The Italian peasantry has often been described as tragic, backward, hopeless, downtrodden, static, and passive. In Fate and Honor, Family and Village, Rudolph Bell argues against this characterization by reconstructing the complete demographic history of four country villages since 1800. He analyzes births, marriages, and deaths in terms of four concepts that capture more accurately and sympathetically the essence of the Italian peasant's life: Fortuna (fate), onore (honor, dignity), famiglia (family), and campanilismo (village).
Fortuna is the cultural wellspring of Italian peasant society, the worldview from which all social life flows. The concept of Fortuna does not refer to philosophical questions, predestination, or value judgments. Rather, Fortuna is the sum total of all explanations of outcomes perceived to be beyond human control. Thus, in Bell's view, high mortality does not lead peasants to a resigned acceptance of their fate; instead, they rely on honor, reciprocal exchanges of favors, and marriage to forge new links in their familial and social networks. With thorough documentation in graphs and tables, the author evaluates peasant reactions to time, work, family, space, migration, and protest to portray rural Italians as active, flexible, and shrewd, participating fully in shaping their destinies.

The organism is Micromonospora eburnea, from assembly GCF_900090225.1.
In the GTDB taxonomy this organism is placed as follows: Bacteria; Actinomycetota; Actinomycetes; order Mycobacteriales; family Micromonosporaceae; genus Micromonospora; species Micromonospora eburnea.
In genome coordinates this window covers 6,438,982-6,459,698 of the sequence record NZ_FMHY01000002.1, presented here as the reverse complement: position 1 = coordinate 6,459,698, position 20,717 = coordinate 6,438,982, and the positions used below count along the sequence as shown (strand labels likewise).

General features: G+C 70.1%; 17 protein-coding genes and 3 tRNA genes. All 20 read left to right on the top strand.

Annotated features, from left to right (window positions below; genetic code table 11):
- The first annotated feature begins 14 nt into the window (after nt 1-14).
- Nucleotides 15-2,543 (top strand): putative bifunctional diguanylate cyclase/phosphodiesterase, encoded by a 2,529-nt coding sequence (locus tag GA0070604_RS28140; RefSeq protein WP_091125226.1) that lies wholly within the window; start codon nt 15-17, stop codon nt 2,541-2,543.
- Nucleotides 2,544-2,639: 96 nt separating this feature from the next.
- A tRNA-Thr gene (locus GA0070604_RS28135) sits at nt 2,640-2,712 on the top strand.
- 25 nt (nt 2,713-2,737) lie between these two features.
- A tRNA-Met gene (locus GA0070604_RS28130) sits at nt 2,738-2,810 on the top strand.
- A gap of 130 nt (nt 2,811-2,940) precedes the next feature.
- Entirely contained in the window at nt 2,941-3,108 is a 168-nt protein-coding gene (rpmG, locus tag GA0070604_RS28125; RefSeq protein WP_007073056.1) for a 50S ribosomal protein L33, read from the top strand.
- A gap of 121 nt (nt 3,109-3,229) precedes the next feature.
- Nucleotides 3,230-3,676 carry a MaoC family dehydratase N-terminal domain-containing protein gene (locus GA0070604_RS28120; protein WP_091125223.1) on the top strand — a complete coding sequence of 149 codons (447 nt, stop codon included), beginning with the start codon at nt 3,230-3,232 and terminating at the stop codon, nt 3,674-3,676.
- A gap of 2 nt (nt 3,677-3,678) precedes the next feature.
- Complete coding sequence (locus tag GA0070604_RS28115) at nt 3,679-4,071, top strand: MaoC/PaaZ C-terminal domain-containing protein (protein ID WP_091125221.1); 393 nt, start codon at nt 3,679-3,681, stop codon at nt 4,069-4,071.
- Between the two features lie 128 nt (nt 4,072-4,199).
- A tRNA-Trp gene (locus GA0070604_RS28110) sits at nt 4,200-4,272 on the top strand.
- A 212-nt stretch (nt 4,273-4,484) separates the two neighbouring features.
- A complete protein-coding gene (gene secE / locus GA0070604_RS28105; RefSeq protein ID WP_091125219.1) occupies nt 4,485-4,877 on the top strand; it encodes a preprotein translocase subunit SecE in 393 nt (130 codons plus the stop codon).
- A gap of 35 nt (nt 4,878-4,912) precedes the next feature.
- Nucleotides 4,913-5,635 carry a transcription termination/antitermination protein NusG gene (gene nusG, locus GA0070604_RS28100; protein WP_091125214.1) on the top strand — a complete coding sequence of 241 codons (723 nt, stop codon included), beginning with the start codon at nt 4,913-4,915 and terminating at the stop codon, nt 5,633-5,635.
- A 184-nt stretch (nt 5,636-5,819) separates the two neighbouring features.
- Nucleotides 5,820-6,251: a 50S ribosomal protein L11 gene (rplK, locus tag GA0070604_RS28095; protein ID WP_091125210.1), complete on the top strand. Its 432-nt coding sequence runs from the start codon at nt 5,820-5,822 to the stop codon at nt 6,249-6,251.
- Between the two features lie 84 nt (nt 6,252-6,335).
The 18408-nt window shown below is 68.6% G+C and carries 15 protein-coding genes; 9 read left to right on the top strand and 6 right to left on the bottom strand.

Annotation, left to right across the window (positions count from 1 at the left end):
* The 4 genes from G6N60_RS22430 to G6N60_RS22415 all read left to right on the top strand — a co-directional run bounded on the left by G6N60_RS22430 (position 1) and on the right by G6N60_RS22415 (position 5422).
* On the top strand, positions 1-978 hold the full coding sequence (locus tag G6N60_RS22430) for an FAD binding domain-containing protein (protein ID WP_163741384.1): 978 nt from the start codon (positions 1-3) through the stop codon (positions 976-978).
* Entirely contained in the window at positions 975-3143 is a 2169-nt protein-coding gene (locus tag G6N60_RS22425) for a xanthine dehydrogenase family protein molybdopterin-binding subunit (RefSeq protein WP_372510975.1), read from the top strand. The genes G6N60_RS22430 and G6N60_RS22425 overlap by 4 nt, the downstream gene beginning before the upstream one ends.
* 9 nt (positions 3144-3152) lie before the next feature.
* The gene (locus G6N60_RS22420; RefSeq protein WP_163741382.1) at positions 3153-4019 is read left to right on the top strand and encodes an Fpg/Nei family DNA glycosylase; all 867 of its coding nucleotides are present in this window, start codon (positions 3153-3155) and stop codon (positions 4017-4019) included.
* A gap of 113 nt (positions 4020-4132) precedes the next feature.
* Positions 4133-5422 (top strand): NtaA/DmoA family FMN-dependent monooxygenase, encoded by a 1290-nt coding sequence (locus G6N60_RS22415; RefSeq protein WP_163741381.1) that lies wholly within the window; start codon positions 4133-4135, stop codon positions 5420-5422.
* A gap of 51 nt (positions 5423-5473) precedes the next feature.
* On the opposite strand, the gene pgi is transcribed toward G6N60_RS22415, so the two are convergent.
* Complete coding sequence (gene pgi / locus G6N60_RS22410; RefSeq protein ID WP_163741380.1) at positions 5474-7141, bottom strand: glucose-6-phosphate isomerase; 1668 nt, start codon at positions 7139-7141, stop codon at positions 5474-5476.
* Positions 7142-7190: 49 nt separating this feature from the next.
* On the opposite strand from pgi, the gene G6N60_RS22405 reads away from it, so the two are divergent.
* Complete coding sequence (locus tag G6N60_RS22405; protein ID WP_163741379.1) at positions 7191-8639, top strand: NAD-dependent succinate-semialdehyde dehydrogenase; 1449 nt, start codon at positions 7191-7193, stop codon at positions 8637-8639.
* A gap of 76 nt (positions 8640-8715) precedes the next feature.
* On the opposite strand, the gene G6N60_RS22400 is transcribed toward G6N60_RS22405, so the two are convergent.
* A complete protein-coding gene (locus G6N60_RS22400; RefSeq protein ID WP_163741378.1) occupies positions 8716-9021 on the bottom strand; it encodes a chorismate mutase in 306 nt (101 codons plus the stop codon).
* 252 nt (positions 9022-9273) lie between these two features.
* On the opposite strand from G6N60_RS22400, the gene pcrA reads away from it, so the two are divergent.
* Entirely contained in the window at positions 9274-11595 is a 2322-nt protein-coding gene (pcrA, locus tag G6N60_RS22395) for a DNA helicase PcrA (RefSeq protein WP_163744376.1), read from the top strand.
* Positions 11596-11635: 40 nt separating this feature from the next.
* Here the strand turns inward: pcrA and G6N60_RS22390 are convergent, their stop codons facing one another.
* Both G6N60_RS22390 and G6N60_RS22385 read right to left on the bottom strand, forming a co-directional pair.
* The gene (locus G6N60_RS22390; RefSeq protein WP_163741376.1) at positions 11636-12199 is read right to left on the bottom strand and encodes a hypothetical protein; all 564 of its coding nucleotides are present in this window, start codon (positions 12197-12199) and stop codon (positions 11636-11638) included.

Bell asserts that the real problem of the Mezzogiorno is not one of resistance to technology, of high birth rates, or even of illiteracy. It is one of solving technical questions in ways that foster dependency. The historical and sociological practice of treating peasant culture as backward, secondary, and circumscribed only encourages disruption and ultimately blocks the road to economic and political justice in a post-modern world.